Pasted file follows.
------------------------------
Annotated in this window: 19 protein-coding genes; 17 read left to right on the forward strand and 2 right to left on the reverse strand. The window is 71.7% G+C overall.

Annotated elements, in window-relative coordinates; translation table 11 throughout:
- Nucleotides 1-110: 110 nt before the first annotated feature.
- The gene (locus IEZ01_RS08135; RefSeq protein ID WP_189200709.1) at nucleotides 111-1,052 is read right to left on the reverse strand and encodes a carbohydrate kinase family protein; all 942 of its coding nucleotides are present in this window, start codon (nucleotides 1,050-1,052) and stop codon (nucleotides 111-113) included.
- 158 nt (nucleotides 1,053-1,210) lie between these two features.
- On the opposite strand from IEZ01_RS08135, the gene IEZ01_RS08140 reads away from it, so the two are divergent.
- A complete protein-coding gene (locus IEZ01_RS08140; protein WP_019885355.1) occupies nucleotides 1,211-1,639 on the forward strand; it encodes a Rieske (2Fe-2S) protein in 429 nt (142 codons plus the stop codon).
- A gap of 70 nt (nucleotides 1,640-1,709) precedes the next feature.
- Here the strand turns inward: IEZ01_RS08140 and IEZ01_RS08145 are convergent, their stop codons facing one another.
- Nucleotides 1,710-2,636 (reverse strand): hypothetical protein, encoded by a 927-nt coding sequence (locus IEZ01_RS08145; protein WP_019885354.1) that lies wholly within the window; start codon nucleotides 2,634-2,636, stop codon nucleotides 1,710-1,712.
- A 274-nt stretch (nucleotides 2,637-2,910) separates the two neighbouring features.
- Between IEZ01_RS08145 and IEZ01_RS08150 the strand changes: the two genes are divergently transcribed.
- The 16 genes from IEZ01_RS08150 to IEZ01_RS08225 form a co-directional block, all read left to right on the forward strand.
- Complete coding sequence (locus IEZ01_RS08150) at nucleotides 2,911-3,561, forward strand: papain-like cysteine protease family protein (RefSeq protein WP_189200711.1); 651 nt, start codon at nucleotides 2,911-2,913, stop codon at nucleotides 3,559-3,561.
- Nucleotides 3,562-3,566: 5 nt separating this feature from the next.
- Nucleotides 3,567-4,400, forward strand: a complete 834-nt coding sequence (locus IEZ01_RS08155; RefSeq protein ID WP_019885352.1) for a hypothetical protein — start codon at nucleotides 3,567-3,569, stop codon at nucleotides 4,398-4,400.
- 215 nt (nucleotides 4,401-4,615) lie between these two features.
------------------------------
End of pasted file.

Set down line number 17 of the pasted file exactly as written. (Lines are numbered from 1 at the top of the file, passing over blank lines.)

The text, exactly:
- 215 nt (nucleotides 4,401-4,615) lie between these two features.